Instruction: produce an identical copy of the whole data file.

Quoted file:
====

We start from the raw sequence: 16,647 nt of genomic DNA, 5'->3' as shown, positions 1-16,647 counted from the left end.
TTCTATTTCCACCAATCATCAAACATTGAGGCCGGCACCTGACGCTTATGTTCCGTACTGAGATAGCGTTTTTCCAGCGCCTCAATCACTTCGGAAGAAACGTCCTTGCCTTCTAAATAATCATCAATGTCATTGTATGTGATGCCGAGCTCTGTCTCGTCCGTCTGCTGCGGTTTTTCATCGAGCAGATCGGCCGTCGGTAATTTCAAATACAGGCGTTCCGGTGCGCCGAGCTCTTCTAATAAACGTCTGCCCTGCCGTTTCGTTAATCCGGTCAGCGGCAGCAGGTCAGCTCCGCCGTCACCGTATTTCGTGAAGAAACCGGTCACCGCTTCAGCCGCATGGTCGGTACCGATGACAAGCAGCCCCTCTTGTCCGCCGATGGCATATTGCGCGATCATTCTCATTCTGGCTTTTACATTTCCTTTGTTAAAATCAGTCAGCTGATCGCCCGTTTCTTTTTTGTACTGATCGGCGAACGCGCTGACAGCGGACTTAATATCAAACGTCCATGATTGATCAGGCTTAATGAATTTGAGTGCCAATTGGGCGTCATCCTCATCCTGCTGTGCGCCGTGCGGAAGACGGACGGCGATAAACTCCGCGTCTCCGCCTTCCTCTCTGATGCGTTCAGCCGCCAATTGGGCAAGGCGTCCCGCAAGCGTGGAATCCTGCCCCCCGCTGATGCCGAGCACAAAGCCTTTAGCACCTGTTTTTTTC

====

We start from the raw sequence: 16,647 nt of genomic DNA, 5'->3' as shown, positions 1-16,647 counted from the left end.
TTCTATTTCCACCAATCATCAAACATTGAGGCCGGCACCTGACGCTTATGTTCCGTACTGAGATAGCGTTTTTCCAGCGCCTCAATCACTTCGGAAGAAACGTCCTTGCCTTCTAAATAATCATCAATGTCATTGTATGTGATGCCGAGCTCTGTCTCGTCCGTCTGCTGCGGTTTTTCATCGAGCAGATCGGCCGTCGGTAATTTCAAATACAGGCGTTCCGGTGCGCCGAGCTCTTCTAATAAACGTCTGCCCTGCCGTTTCGTTAATCCGGTCAGCGGCAGCAGGTCAGCTCCGCCGTCACCGTATTTCGTGAAGAAACCGGTCACCGCTTCAGCCGCATGGTCGGTACCGATGACAAGCAGCCCCTCTTGTCCGCCGATGGCATATTGCGCGATCATTCTCATTCTGGCTTTTACATTTCCTTTGTTAAAATCAGTCAGCTGATCGCCCGTTTCTTTTTTGTACTGATCGGCGAACGCGCTGACAGCGGACTTAATATCAAACGTCCATGATTGATCAGGCTTAATGAATTTGAGTGCCAATTGGGCGTCATCCTCATCCTGCTGTGCGCCGTGCGGAAGACGGACGGCGATAAACTCCGCGTCTCCGCCTTCCTCTCTGATGCGTTCAGCCGCCAATTGGGCAAGGCGTCCCGCAAGCGTGGAATCCTGCCCCCCGCTGATGCCGAGCACAAAGCCTTTAGCACCTGTTTTTTTC